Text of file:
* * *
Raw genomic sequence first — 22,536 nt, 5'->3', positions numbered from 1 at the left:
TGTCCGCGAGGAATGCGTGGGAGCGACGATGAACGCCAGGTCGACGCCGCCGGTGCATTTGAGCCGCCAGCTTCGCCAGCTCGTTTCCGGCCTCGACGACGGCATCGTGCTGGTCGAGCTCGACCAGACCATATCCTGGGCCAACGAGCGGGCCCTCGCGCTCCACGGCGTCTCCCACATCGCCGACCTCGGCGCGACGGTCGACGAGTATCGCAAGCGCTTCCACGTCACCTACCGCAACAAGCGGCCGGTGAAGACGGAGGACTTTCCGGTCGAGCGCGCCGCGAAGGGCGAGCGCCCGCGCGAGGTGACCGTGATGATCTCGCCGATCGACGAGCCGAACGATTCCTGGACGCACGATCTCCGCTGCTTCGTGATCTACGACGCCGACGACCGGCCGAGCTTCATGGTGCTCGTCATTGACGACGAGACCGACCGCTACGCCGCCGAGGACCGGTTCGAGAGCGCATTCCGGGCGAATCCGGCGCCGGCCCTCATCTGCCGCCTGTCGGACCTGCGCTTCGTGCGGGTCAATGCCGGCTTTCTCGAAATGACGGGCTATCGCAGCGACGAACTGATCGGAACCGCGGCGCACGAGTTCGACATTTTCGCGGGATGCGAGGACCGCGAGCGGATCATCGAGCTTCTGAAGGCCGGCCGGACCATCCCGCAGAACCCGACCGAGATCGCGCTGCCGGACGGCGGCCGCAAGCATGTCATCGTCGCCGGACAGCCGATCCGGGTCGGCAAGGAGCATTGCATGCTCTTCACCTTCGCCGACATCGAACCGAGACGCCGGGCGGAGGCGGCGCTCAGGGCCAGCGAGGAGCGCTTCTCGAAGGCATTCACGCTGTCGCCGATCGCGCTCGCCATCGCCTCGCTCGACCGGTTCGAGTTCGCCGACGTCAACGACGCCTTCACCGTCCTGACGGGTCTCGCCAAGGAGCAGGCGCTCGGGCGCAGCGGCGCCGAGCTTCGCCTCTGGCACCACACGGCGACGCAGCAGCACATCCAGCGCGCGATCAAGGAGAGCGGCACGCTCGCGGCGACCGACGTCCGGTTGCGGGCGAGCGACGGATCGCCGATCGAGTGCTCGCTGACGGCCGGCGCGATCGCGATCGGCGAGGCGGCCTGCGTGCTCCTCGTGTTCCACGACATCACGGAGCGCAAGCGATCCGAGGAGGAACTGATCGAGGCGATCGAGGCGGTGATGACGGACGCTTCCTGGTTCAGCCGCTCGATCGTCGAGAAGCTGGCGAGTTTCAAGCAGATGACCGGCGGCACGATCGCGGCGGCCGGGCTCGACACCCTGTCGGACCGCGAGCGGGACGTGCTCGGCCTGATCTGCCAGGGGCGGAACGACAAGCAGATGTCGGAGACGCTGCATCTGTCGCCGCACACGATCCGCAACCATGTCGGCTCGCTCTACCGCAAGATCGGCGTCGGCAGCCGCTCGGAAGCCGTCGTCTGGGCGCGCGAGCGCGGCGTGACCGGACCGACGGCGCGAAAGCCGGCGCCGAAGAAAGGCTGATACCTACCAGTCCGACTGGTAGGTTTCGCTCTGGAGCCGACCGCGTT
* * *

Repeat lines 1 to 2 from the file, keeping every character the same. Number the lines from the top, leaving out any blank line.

Raw genomic sequence first — 22,536 nt, 5'->3', positions numbered from 1 at the left:
TGTCCGCGAGGAATGCGTGGGAGCGACGATGAACGCCAGGTCGACGCCGCCGGTGCATTTGAGCCGCCAGCTTCGCCAGCTCGTTTCCGGCCTCGACGACGGCATCGTGCTGGTCGAGCTCGACCAGACCATATCCTGGGCCAACGAGCGGGCCCTCGCGCTCCACGGCGTCTCCCACATCGCCGACCTCGGCGCGACGGTCGACGAGTATCGCAAGCGCTTCCACGTCACCTACCGCAACAAGCGGCCGGTGAAGACGGAGGACTTTCCGGTCGAGCGCGCCGCGAAGGGCGAGCGCCCGCGCGAGGTGACCGTGATGATCTCGCCGATCGACGAGCCGAACGATTCCTGGACGCACGATCTCCGCTGCTTCGTGATCTACGACGCCGACGACCGGCCGAGCTTCATGGTGCTCGTCATTGACGACGAGACCGACCGCTACGCCGCCGAGGACCGGTTCGAGAGCGCATTCCGGGCGAATCCGGCGCCGGCCCTCATCTGCCGCCTGTCGGACCTGCGCTTCGTGCGGGTCAATGCCGGCTTTCTCGAAATGACGGGCTATCGCAGCGACGAACTGATCGGAACCGCGGCGCACGAGTTCGACATTTTCGCGGGATGCGAGGACCGCGAGCGGATCATCGAGCTTCTGAAGGCCGGCCGGACCATCCCGCAGAACCCGACCGAGATCGCGCTGCCGGACGGCGGCCGCAAGCATGTCATCGTCGCCGGACAGCCGATCCGGGTCGGCAAGGAGCATTGCATGCTCTTCACCTTCGCCGACATCGAACCGAGACGCCGGGCGGAGGCGGCGCTCAGGGCCAGCGAGGAGCGCTTCTCGAAGGCATTCACGCTGTCGCCGATCGCGCTCGCCATCGCCTCGCTCGACCGGTTCGAGTTCGCCGACGTCAACGACGCCTTCACCGTCCTGACGGGTCTCGCCAAGGAGCAGGCGCTCGGGCGCAGCGGCGCCGAGCTTCGCCTCTGGCACCACACGGCGACGCAGCAGCACATCCAGCGCGCGATCAAGGAGAGCGGCACGCTCGCGGCGACCGACGTCCGGTTGCGGGCGAGCGACGGATCGCCGATCGAGTGCTCGCTGACGGCCGGCGCGATCGCGATCGGCGAGGCGGCCTGCGTGCTCCTCGTGTTCCACGACATCACGGAGCGCAAGCGATCCGAGGAGGAACTGATCGAGGCGATCGAGGCGGTGATGACGGACGCTTCCTGGTTCAGCCGCTCGATCGTCGAGAAGCTGGCGAGTTTCAAGCAGATGACCGGCGGCACGATCGCGGCGGCCGGGCTCGACACCCTGTCGGACCGCGAGCGGGACGTGCTCGGCCTGATCTGCCAGGGGCGGAACGACAAGCAGATGTCGGAGACGCTGCATCTGTCGCCGCACACGATCCGCAACCATGTCGGCTCGCTCTACCGCAAGATCGGCGTCGGCAGCCGCTCGGAAGCCGTCGTCTGGGCGCGCGAGCGCGGCGTGACCGGACCGACGGCGCGAAAGCCGGCGCCGAAGAAAGGCTGATACCTACCAGTCCGACTGGTAGGTTTCGCTCTGGAGCCGACCGCGTT